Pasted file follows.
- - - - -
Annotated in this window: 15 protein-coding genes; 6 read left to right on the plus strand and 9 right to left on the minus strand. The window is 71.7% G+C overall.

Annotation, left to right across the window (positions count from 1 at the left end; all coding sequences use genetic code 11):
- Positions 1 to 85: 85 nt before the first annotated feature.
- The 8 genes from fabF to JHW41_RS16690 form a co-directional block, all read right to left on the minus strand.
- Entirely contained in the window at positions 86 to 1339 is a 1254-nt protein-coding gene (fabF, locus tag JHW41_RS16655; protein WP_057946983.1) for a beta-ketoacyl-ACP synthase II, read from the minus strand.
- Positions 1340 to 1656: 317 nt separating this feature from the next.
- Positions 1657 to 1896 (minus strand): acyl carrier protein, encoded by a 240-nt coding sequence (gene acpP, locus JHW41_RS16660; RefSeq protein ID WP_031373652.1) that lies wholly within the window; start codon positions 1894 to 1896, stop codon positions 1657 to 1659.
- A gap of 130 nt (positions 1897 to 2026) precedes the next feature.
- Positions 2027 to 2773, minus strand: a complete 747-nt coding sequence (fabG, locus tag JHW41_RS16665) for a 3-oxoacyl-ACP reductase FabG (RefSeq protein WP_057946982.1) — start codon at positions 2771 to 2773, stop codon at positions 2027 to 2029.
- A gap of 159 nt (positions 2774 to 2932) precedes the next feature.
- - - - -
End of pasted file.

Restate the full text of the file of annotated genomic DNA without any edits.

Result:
Annotated in this window: 15 protein-coding genes; 6 read left to right on the plus strand and 9 right to left on the minus strand. The window is 71.7% G+C overall.

Annotation, left to right across the window (positions count from 1 at the left end; all coding sequences use genetic code 11):
- Positions 1 to 85: 85 nt before the first annotated feature.
- The 8 genes from fabF to JHW41_RS16690 form a co-directional block, all read right to left on the minus strand.
- Entirely contained in the window at positions 86 to 1339 is a 1254-nt protein-coding gene (fabF, locus tag JHW41_RS16655; protein WP_057946983.1) for a beta-ketoacyl-ACP synthase II, read from the minus strand.
- Positions 1340 to 1656: 317 nt separating this feature from the next.
- Positions 1657 to 1896 (minus strand): acyl carrier protein, encoded by a 240-nt coding sequence (gene acpP, locus JHW41_RS16660; RefSeq protein ID WP_031373652.1) that lies wholly within the window; start codon positions 1894 to 1896, stop codon positions 1657 to 1659.
- A gap of 130 nt (positions 1897 to 2026) precedes the next feature.
- Positions 2027 to 2773, minus strand: a complete 747-nt coding sequence (fabG, locus tag JHW41_RS16665) for a 3-oxoacyl-ACP reductase FabG (RefSeq protein WP_057946982.1) — start codon at positions 2771 to 2773, stop codon at positions 2027 to 2029.
- A gap of 159 nt (positions 2774 to 2932) precedes the next feature.